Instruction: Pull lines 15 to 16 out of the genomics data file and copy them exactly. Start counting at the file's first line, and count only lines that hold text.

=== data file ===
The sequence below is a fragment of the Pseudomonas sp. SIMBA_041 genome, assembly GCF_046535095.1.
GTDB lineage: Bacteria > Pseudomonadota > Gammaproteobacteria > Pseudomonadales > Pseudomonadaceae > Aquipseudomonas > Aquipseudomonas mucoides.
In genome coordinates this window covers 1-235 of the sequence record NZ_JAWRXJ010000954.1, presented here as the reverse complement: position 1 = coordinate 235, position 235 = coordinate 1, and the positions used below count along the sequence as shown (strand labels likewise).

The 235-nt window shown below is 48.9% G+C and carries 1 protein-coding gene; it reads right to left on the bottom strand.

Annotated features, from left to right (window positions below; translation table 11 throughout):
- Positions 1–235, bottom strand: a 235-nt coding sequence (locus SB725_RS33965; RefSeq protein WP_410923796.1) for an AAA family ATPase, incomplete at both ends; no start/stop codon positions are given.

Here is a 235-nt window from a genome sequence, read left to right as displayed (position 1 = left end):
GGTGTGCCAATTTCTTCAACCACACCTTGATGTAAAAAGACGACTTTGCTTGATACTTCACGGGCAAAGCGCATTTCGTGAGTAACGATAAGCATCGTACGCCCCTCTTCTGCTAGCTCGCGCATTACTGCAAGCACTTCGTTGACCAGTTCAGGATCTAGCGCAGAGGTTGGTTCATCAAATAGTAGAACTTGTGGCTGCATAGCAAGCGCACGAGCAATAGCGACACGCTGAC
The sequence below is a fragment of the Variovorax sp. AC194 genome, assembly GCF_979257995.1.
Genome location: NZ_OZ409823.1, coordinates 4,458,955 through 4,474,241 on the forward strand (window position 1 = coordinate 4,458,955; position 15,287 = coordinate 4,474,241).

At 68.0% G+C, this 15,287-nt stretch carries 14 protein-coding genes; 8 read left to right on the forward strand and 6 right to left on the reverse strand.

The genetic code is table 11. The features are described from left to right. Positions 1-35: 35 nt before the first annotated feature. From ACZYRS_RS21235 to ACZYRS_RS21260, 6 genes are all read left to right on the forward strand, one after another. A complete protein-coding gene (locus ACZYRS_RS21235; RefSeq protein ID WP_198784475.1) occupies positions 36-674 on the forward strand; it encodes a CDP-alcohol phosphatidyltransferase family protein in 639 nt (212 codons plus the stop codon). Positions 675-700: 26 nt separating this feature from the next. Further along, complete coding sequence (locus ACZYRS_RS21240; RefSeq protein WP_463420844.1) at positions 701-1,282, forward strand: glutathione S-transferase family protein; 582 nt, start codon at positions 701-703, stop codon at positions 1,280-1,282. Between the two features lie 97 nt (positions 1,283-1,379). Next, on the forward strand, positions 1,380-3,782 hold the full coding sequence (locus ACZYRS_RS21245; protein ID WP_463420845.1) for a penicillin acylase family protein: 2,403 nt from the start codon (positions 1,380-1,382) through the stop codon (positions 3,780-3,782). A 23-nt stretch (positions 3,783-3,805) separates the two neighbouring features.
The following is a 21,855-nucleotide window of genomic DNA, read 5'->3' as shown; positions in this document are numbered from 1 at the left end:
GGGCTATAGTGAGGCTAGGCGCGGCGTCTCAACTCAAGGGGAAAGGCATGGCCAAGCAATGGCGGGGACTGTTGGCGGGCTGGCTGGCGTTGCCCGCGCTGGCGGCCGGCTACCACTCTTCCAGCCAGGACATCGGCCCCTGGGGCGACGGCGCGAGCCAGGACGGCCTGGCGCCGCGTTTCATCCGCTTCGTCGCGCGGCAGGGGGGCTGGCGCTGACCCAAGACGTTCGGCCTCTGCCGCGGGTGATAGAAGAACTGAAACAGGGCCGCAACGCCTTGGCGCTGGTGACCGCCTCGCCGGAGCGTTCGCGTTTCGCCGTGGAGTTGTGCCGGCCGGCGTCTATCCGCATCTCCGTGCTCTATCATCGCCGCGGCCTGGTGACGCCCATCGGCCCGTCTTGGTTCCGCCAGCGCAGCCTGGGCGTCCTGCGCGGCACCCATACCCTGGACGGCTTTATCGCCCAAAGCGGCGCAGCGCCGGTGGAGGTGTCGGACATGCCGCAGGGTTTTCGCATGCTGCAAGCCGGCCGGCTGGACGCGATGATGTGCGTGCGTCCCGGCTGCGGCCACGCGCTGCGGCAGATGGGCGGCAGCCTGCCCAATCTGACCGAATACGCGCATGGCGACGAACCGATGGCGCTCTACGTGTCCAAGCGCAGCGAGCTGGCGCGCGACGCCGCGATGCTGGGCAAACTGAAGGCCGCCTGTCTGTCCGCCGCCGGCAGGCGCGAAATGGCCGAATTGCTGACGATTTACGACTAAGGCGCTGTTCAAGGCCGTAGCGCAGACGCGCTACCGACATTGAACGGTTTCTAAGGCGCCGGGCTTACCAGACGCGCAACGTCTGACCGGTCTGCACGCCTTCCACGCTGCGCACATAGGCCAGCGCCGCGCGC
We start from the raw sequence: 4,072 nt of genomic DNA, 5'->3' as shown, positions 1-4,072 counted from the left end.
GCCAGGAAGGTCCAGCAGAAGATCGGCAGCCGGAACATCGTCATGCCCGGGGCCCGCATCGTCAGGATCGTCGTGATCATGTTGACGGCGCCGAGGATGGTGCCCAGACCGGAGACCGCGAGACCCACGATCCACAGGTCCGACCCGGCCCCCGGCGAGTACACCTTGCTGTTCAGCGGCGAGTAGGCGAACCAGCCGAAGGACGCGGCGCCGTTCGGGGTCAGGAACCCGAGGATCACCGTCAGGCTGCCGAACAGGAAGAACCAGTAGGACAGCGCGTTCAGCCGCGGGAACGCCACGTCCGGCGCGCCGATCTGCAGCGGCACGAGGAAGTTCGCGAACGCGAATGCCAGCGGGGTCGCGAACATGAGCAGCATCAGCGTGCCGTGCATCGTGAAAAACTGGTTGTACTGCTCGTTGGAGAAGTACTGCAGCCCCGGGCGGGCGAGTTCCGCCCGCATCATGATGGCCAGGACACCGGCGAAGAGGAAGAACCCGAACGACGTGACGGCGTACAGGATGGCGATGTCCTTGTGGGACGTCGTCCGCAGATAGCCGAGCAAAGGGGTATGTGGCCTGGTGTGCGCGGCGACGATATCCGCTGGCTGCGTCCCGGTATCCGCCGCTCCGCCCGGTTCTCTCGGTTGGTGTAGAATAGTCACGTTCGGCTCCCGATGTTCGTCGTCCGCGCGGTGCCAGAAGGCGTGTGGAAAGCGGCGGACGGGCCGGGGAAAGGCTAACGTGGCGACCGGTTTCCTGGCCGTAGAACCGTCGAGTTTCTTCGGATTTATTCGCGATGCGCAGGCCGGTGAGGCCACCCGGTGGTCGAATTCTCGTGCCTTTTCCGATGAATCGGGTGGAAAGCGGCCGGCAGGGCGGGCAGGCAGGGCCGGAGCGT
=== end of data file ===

We start from the raw sequence: 4,072 nt of genomic DNA, 5'->3' as shown, positions 1-4,072 counted from the left end.
GCCAGGAAGGTCCAGCAGAAGATCGGCAGCCGGAACATCGTCATGCCCGGGGCCCGCATCGTCAGGATCGTCGTGATCATGTTGACGGCGCCGAGGATGGTGCCCAGACCGGAGACCGCGAGACCCACGATCCACAGGTCCGACCCGGCCCCCGGCGAGTACACCTTGCTGTTCAGCGGCGAGTAGGCGAACCAGCCGAAGGACGCGGCGCCGTTCGGGGTCAGGAACCCGAGGATCACCGTCAGGCTGCCGAACAGGAAGAACCAGTAGGACAGCGCGTTCAGCCGCGGGAACGCCACGTCCGGCGCGCCGATCTGCAGCGGCACGAGGAAGTTCGCGAACGCGAATGCCAGCGGGGTCGCGAACATGAGCAGCATCAGCGTGCCGTGCATCGTGAAAAACTGGTTGTACTGCTCGTTGGAGAAGTACTGCAGCCCCGGGCGGGCGAGTTCCGCCCGCATCATGATGGCCAGGACACCGGCGAAGAGGAAGAACCCGAACGACGTGACGGCGTACAGGATGGCGATGTCCTTGTGGGACGTCGTCCGCAGATAGCCGAGCAAAGGGGTATGTGGCCTGGTGTGCGCGGCGACGATATCCGCTGGCTGCGTCCCGGTATCCGCCGCTCCGCCCGGTTCTCTCGGTTGGTGTAGAATAGTCACGTTCGGCTCCCGATGTTCGTCGTCCGCGCGGTGCCAGAAGGCGTGTGGAAAGCGGCGGACGGGCCGGGGAAAGGCTAACGTGGCGACCGGTTTCCTGGCCGTAGAACCGTCGAGTTTCTTCGGATTTATTCGCGATGCGCAGGCCGGTGAGGCCACCCGGTGGTCGAATTCTCGTGCCTTTTCCGATGAATCGGGTGGAAAGCGGCCGGCAGGGCGGGCAGGCAGGGCCGGAGCGT